A seagull shrieks outside Ksenia’s window then whirls away to skim over the breakers. It’s the same damn bird that always wakes her at 4 am, an hour before she rises. She yawns and gives it the finger, thinking Why do I even bother going to bed? I, Ksenia Orekhov, am going to shoot that bird.
Sliding into a silk dressing gown she heads for the shower. It’s Friday and her day off, but she hates to lie in bed. It’s a waste of time. Unlike Von, Ksenia works for a living as a part-time IT security specialist, since she refuses to benefit from what her mother Vonya calls ‘tributes for love’. This gets translated by the Revenue Office as ‘living off immoral earnings.’ Their sea-front penthouse flat is conveniently close to Brighton Rail Station. Each working morning Ksenia wakes at five to get the six-o-nine train into Victoria, running for the connection that gets her to the office in Twickenham for 8 am. She was lucky to find a new company that didn’t examine passports and work visas too closely.
She sighs as she towels herself, looking into the mirror at her rake-thin body. ‘So stylish to be so thin, my dear,’ Von always says. She quite likes her hair which is blonde with a little help and has a natural tendency to frizz in the morning. Von says it’s because Leo’s probably her father. Ksenia drops the wet towel as though it’s contaminated by the thought, and takes a clean one, thinking, Oh God I hope not. I wonder if there’s a way of getting someone’s genes out of your body. It makes me sick to think I’ve got his sleazy DNA coiling all through me like letters in a stick of Brighton rock. She dries her hair efficiently, trying to blast the idea out of her head. Anyway, Von said ‘probably’. Twenty-four years ago, she must have had a lot more men to choose from than a kitten-kicker like Leo. With a last blast her hair’s smooth again. Staring into the mirror as she applies her make-up, she examines her narrow face, her expressive dark-blue eyes sombre and thoughtful. I don’t look anything like him. I wish Most were my father.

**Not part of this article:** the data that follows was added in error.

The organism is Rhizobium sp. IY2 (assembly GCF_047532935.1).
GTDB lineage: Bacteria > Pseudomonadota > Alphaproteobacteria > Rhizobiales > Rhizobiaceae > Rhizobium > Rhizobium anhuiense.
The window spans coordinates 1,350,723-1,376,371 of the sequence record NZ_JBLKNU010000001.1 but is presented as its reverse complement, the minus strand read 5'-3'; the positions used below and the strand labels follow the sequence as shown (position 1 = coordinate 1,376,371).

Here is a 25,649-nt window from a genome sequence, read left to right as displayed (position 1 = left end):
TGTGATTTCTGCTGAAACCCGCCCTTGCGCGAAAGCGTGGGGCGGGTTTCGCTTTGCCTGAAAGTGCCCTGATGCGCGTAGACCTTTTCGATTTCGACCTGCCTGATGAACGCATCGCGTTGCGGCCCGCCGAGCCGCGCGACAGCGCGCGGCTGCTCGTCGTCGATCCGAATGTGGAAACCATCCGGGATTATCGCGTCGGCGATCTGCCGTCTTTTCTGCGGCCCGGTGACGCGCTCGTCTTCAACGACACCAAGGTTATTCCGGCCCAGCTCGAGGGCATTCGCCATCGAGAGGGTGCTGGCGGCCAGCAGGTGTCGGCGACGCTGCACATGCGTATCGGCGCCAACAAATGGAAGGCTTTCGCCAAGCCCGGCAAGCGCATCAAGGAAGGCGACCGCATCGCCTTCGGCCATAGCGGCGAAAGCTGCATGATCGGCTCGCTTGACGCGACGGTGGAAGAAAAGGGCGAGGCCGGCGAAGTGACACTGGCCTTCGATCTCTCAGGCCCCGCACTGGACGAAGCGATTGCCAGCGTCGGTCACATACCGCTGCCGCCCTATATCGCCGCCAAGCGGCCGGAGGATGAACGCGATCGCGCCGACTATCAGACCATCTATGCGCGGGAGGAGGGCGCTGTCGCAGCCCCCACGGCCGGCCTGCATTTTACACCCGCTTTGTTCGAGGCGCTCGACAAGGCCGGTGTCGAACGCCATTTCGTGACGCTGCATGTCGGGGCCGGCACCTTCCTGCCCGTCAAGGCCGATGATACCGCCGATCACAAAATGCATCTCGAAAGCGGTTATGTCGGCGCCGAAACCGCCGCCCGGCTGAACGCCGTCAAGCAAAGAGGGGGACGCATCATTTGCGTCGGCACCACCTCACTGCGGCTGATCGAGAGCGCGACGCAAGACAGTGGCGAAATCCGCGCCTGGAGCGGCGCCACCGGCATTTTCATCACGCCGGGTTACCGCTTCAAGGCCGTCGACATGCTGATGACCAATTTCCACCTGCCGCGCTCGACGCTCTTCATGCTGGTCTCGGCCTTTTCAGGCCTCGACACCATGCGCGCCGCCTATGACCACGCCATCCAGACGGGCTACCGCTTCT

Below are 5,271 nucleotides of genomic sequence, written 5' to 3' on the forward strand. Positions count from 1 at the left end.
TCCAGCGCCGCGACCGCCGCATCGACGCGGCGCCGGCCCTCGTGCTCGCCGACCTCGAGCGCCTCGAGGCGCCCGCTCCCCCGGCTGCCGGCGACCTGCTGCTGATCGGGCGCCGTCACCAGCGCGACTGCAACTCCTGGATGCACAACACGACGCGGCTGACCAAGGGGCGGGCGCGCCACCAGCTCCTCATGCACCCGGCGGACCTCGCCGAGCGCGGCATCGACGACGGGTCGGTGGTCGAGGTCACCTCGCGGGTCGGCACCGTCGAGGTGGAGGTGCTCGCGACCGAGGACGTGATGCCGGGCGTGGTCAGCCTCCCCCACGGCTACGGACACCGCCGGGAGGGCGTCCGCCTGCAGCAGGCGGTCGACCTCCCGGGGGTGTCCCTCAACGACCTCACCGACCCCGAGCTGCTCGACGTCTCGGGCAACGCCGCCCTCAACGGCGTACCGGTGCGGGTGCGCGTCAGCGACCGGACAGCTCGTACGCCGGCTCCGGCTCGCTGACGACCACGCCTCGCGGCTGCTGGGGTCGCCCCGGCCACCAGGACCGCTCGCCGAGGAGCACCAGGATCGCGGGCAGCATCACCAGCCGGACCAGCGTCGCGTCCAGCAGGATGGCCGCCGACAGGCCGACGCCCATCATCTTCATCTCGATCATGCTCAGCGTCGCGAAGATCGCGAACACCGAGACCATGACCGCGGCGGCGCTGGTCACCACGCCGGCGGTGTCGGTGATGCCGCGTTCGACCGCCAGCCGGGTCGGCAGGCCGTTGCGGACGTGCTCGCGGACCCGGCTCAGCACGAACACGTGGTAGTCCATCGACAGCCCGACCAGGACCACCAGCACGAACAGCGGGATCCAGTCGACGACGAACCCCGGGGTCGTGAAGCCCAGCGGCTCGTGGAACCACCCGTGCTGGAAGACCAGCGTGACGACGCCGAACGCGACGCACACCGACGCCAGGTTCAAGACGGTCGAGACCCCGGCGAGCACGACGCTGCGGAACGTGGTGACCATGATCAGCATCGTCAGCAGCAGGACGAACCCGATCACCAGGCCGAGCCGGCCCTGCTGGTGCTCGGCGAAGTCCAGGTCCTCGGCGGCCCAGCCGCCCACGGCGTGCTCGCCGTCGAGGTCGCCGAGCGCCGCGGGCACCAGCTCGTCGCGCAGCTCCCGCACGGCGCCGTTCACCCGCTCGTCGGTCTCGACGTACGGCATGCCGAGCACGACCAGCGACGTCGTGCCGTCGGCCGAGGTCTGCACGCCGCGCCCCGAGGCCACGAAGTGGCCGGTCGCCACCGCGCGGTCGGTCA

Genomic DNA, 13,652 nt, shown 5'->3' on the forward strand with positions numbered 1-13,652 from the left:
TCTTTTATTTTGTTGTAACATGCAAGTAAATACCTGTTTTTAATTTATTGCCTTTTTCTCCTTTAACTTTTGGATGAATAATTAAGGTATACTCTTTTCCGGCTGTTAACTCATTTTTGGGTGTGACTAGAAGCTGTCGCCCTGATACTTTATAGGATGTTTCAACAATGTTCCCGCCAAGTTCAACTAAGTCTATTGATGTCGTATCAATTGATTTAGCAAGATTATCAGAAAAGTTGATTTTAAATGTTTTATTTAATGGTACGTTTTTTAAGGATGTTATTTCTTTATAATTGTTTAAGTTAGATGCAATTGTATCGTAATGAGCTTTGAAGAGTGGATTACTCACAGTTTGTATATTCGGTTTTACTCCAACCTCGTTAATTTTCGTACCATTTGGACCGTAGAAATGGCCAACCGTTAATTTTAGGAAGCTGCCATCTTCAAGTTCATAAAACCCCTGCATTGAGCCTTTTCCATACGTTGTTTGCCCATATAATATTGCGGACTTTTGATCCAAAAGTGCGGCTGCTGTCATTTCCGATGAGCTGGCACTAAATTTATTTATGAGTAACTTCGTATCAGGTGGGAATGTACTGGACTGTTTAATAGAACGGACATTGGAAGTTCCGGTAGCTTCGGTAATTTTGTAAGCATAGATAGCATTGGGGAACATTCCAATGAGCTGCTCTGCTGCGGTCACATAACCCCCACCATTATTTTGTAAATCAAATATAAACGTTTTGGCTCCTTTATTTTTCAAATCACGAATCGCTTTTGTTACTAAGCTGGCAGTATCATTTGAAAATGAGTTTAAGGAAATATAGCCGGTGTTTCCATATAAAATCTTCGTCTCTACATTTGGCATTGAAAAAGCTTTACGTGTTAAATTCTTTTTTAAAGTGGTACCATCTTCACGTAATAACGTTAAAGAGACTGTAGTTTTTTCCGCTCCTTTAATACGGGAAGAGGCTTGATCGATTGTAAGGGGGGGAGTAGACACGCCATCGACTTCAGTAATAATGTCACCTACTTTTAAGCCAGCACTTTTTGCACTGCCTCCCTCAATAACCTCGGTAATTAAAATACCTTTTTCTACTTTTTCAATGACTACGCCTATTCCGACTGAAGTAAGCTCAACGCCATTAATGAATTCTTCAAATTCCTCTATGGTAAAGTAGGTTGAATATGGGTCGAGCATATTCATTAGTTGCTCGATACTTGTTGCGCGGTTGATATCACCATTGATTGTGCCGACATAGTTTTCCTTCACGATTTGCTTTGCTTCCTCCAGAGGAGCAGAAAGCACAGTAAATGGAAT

Von’s men have come and gone but Most is a constant in Ksenia’s life. He’s a bit of an antique, but luckily his bank balance is as healthy as a gym bunny. It’s a powerful attraction for Von, addict shopper in Brighton’s Lanes. He has the friable, cultivated elegance of a courtly Spanish grandee, and he’s very fond of Ksenia. Grabbing jeans, shirt, and pants from the floor she slides into her clothes and ankle boots and heads for the galley kitchen.
Time for a cup of coffee and the first ciggie of the day—food’s not her goal. Von’s Sobranies in their open silver tray tempt her, but she needs the swifter jolt from her Egyptian brand. She leans on the breakfast bar, dismissing Von’s lover boy Leo from her mind and drawing in peace of mind from the shifting shades of the seascape framed by the floor-to-ceiling windows. Joyfully inhaling the morning’s signature scent of coffee and camel-dung cigarettes, she relaxes her shoulders and thinks of her last meeting with Most. That job paid for Von’s last destructive raid on her credit card. Maybe he won’t forget her. Her Blackberry whines and she flicks it to scroll the text message:
Meet me Vanuzzis 10 am LGW
Bring suitcase two days. Most
Ksenia smiles as she sends ‘OK’, making a mental note to take her Russian and UK passports. In another ten minutes she’s packed a bag; she’s used to it. It’s a job. Scribbling a note to Vonya, (‘Away three days with Most. Taken credit cards. Behave.’), she runs down the four flights and out the door.